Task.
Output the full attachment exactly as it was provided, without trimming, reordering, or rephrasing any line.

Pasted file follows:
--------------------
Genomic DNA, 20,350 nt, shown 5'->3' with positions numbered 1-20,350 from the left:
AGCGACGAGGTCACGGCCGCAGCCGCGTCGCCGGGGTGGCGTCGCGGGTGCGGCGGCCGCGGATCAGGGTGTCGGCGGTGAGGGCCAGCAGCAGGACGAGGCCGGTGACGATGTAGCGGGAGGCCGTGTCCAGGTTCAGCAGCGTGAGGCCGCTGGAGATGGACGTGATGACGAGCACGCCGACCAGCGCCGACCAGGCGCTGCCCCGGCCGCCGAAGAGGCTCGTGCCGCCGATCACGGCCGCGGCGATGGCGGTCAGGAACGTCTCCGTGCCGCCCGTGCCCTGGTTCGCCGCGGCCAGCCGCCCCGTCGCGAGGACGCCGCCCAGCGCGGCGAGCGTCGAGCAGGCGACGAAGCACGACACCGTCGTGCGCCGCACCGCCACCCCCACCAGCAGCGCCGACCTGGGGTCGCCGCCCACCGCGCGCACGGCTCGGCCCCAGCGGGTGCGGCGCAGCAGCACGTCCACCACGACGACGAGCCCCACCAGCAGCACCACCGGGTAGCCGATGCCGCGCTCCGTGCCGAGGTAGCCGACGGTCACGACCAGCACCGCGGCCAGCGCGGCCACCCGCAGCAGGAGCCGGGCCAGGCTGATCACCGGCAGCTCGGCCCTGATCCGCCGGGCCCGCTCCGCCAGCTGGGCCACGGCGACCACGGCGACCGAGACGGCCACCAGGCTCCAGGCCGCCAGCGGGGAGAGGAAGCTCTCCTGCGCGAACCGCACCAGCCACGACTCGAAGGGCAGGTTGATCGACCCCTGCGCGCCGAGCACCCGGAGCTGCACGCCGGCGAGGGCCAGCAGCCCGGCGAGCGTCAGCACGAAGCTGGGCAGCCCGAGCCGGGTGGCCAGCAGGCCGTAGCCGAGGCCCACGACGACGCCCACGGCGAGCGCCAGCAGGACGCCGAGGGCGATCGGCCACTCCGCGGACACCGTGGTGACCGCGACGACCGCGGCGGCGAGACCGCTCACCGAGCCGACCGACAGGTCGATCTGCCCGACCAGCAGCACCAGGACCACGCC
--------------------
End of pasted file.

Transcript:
Genomic DNA, 20,350 nt, shown 5'->3' with positions numbered 1-20,350 from the left:
AGCGACGAGGTCACGGCCGCAGCCGCGTCGCCGGGGTGGCGTCGCGGGTGCGGCGGCCGCGGATCAGGGTGTCGGCGGTGAGGGCCAGCAGCAGGACGAGGCCGGTGACGATGTAGCGGGAGGCCGTGTCCAGGTTCAGCAGCGTGAGGCCGCTGGAGATGGACGTGATGACGAGCACGCCGACCAGCGCCGACCAGGCGCTGCCCCGGCCGCCGAAGAGGCTCGTGCCGCCGATCACGGCCGCGGCGATGGCGGTCAGGAACGTCTCCGTGCCGCCCGTGCCCTGGTTCGCCGCGGCCAGCCGCCCCGTCGCGAGGACGCCGCCCAGCGCGGCGAGCGTCGAGCAGGCGACGAAGCACGACACCGTCGTGCGCCGCACCGCCACCCCCACCAGCAGCGCCGACCTGGGGTCGCCGCCCACCGCGCGCACGGCTCGGCCCCAGCGGGTGCGGCGCAGCAGCACGTCCACCACGACGACGAGCCCCACCAGCAGCACCACCGGGTAGCCGATGCCGCGCTCCGTGCCGAGGTAGCCGACGGTCACGACCAGCACCGCGGCCAGCGCGGCCACCCGCAGCAGGAGCCGGGCCAGGCTGATCACCGGCAGCTCGGCCCTGATCCGCCGGGCCCGCTCCGCCAGCTGGGCCACGGCGACCACGGCGACCGAGACGGCCACCAGGCTCCAGGCCGCCAGCGGGGAGAGGAAGCTCTCCTGCGCGAACCGCACCAGCCACGACTCGAAGGGCAGGTTGATCGACCCCTGCGCGCCGAGCACCCGGAGCTGCACGCCGGCGAGGGCCAGCAGCCCGGCGAGCGTCAGCACGAAGCTGGGCAGCCCGAGCCGGGTGGCCAGCAGGCCGTAGCCGAGGCCCACGACGACGCCCACGGCGAGCGCCAGCAGGACGCCGAGGGCGATCGGCCACTCCGCGGACACCGTGGTGACCGCGACGACCGCGGCGGCGAGACCGCTCACCGAGCCGACCGACAGGTCGATCTGCCCGACCAGCAGCACCAGGACCACGCC